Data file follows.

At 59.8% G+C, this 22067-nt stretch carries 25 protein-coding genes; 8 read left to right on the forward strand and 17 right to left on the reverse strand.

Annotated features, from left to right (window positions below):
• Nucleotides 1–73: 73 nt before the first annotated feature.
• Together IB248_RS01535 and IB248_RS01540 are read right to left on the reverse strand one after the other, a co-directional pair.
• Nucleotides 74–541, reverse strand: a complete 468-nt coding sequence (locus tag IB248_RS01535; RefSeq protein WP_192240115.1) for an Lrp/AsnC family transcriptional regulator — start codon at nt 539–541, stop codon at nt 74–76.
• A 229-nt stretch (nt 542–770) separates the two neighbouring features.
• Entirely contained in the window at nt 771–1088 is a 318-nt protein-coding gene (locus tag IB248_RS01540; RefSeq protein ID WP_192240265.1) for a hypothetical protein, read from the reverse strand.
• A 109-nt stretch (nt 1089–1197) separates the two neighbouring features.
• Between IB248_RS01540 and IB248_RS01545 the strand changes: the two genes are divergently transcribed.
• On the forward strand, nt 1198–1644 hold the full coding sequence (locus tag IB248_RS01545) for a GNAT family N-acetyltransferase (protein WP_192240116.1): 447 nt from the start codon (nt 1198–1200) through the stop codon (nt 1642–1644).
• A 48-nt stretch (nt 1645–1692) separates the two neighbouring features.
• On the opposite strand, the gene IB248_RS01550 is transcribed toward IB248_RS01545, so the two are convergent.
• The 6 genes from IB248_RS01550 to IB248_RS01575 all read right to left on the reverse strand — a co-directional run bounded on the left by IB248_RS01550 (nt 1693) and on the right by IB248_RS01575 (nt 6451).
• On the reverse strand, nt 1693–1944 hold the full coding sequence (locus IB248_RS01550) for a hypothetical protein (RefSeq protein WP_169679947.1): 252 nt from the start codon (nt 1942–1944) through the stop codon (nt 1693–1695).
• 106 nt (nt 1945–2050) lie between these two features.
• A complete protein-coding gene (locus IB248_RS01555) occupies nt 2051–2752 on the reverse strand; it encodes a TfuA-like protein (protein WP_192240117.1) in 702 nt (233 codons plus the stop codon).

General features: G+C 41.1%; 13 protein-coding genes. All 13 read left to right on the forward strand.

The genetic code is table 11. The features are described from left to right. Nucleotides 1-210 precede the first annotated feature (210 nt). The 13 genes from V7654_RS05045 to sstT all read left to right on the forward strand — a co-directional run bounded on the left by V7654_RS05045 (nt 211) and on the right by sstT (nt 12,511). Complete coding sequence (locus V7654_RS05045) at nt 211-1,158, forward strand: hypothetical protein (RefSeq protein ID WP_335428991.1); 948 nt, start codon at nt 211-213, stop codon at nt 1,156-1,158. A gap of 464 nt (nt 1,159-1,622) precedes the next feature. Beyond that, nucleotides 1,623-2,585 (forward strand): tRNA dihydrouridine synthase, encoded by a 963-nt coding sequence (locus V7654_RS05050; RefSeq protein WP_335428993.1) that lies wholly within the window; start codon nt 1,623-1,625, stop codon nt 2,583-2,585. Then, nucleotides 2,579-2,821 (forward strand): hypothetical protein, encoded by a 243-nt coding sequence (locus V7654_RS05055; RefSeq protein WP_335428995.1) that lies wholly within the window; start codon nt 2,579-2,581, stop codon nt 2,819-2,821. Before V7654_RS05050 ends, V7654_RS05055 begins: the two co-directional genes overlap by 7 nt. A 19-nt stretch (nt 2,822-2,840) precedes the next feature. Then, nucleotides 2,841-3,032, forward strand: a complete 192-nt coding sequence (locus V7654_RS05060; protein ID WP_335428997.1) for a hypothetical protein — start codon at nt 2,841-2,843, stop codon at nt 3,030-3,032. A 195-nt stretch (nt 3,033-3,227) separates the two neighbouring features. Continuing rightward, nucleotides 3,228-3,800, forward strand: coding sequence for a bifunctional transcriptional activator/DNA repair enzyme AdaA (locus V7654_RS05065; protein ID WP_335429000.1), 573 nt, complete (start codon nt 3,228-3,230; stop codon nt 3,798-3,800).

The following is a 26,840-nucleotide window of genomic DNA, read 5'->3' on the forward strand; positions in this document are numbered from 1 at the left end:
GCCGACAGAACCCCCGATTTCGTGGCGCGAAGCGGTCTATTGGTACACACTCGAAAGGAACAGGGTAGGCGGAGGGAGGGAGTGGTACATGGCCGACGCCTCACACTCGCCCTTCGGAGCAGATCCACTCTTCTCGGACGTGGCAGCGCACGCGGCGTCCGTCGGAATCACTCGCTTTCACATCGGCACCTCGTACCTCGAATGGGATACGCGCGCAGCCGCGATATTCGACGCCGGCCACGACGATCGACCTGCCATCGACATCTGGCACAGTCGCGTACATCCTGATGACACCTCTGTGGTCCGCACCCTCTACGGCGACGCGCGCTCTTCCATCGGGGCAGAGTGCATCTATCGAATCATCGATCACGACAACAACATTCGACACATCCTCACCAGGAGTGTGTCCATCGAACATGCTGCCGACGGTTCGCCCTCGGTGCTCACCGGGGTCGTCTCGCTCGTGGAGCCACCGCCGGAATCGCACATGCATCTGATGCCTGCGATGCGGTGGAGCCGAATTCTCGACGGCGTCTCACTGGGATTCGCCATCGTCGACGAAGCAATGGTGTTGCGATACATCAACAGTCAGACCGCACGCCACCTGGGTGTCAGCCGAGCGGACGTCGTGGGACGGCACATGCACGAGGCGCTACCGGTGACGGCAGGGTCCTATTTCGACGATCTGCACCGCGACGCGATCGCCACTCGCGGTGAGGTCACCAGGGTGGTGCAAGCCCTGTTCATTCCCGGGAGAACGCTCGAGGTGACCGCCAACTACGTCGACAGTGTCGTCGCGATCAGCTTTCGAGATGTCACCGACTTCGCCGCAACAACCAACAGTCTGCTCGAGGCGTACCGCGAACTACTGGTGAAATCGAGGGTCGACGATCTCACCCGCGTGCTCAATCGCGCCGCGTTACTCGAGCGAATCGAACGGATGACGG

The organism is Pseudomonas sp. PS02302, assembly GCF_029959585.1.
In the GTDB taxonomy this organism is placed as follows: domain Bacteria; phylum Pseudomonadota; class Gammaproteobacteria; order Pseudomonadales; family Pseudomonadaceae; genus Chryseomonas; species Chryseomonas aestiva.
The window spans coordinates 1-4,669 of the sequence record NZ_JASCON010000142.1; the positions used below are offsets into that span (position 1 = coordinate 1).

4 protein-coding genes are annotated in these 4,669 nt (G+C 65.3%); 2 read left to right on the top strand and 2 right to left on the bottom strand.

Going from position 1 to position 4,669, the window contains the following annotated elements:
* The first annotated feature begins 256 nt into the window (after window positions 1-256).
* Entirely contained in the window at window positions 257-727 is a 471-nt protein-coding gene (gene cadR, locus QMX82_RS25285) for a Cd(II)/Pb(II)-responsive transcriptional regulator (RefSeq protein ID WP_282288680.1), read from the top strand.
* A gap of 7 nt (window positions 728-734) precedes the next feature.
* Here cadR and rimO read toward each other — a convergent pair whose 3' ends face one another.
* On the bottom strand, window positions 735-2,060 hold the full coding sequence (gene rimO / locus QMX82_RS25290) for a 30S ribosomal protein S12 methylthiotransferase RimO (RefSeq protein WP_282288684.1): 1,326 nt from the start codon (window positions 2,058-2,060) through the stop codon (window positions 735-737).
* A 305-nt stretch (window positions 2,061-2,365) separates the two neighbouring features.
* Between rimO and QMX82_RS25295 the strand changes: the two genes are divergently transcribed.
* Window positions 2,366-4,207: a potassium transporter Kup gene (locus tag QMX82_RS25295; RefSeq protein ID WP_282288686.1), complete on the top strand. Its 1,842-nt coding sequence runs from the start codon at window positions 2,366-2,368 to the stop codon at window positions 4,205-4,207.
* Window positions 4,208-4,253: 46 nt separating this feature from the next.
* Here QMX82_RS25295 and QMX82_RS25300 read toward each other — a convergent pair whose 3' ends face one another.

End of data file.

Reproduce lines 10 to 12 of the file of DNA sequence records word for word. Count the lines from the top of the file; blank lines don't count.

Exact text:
• On the forward strand, nt 1198–1644 hold the full coding sequence (locus tag IB248_RS01545) for a GNAT family N-acetyltransferase (protein WP_192240116.1): 447 nt from the start codon (nt 1198–1200) through the stop codon (nt 1642–1644).
• A 48-nt stretch (nt 1645–1692) separates the two neighbouring features.
• On the opposite strand, the gene IB248_RS01550 is transcribed toward IB248_RS01545, so the two are convergent.